Gov. William Winter, at 93, still walks with a spring in his step. His handshake is firm and his mind is as sharp and clear as a cloudless, blue-skied spring morning in his beloved Mississippi.
His knowledge of this state’s political and social history is vast, of course, but Winter’s friends know that he probably knows as much about the state’s sports history as any living human.
“William is like an encyclopedia,” says Archie Manning. “Every time I’m around him, I am amazed. He loves sports. He has been involved, in some way, his entire life. I really cherish the time I get to spend with him, such a great man and great leader.”
On Saturday night, July 30, Winter will receive the Rube Award for his lifetime contributions to Mississippi sports at the Mississippi Sports Hall of Fame and Museum’s annual induction banquet. The award will be given for the fifth time in honor of the late Michael Rubenstein, the long-time Jackson sportscaster and executive director of the MSHOF.
For a period of nearly two decades in the 1960s and 1970s, Winter chaired the selection process for the state’s sports hall of fame and also usually emceed the induction banquet. As an undergraduate at Ole Miss, Winter served as the sports editor of the school’s student newspaper.
Little known fact: Our state’s 58th governor grew up wanting to be a sports writer.
Winter was raised outside Grenada, reading Walter Stewart’s sports columns and the Major League box scores in The Commercial Appeal of Memphis.
“I really wanted to be Walter Stewart,” Winter said. “He was my model.”
True story: Two years ago when Ole Miss and Mississippi State were winning big and both ranked in the top three in the nation, a national publication asked if I would write a comprehensive history of the two schools’ rivalry in advance of the Egg Bowl. The first thing I did was call Gov. Winter. The truth is he could have written the piece himself, from memory, with no need for research or Google.
I asked Gov. Winter about the 1941 Egg Bowl, still the only one ever played with the SEC Championship hanging in the balance. If State won, State won the SEC Championship. If Ole Miss won, Ole Miss won the SEC Championship.
Winter, who covered the game as a student journalist, remembered the game, the weather, the score and all the meaningful plays, including State’s winning touchdown and an apparent Ole Miss touchdown that was called back when officials ruled the Rebel runner had stepped out of bounds. It had been 72 years.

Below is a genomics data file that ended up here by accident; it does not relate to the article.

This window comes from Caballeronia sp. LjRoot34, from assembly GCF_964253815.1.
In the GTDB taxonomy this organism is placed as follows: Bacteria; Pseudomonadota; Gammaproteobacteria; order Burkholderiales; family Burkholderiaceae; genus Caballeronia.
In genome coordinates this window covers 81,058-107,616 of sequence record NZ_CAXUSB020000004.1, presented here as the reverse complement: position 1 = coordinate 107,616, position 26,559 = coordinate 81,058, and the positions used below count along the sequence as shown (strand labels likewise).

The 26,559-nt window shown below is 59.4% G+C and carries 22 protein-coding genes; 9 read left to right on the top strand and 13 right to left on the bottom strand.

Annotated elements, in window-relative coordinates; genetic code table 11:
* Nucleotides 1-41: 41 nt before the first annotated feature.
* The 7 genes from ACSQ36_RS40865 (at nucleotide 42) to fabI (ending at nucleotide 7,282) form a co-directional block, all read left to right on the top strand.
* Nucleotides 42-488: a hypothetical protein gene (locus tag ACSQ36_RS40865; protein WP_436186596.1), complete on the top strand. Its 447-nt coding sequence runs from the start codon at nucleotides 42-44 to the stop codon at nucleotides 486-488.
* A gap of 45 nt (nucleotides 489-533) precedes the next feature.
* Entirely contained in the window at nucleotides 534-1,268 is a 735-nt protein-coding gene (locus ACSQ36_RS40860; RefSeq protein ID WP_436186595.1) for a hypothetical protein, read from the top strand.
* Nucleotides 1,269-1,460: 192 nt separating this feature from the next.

I told Gov. Winter his memory amazed me. Said he, “Well, you have to remember it was the most important thing in my life at the time.”
Times were so different then. Winter did not own a car, so he often hitchhiked to the games he covered for The Mississippian.
“I hitchhiked all over the South to cover games. It was mostly Ole Miss games but I remember hitchhiking to Tuscaloosa to watch State play Alabama,” Winter said.
He remembers catching a ride on a cottonseed truck to Memphis in 1942 for an Ole Miss-Georgia game, featuring all-stars Charlie Conerly and Frank Sinkwich.
“There was a group of us that got on that truck on Highway 6,” Winter recalled. “When we got to Memphis, we couldn’t get all the cotton lint off our clothes.”
Winter, of course, remembers the score. Georgia, 38-13.
In 1942, Winter covered Boo Ferriss’s last pitching performance at Mississippi State, a victory over Ole Miss in Oxford. Seventy-four years later, Winter rode with this writer to the C Spire Ferriss Trophy ceremonies in Cleveland and recalled that afternoon so long ago.
“I was in awe of Boo Ferriss back then; I was sure he would be a Major League star,” Winter said. “I was an Ole Miss man but a Boo Ferriss fan. I think I probably called him Mr. Ferriss when I interviewed him.”
Can you imagine? Mr. Ferriss was 20. The future Gov. Winter, 19. Oh, but that we had a tape recording of that interview …
The Mississippi Sports Hall of Fame’s annual Induction Weekend is next weekend, highlighted by the Induction Banquet on Saturday night, July 30. The six new inductees include: College Football Hall of Famers Sean Brewer and Wesley Walls, football coach Jackie Sherill, Alcorn and NBA standout Larry Smith, Southern Miss women’s basketball coach Kay James, and Southern Miss football legend Willie Heidelburg (posthumously). Tickets are available at msfame.com or by calling 601 982-8264.
Rick Cleveland writes a weekly sports column running Fridays at Mississippitoday.org.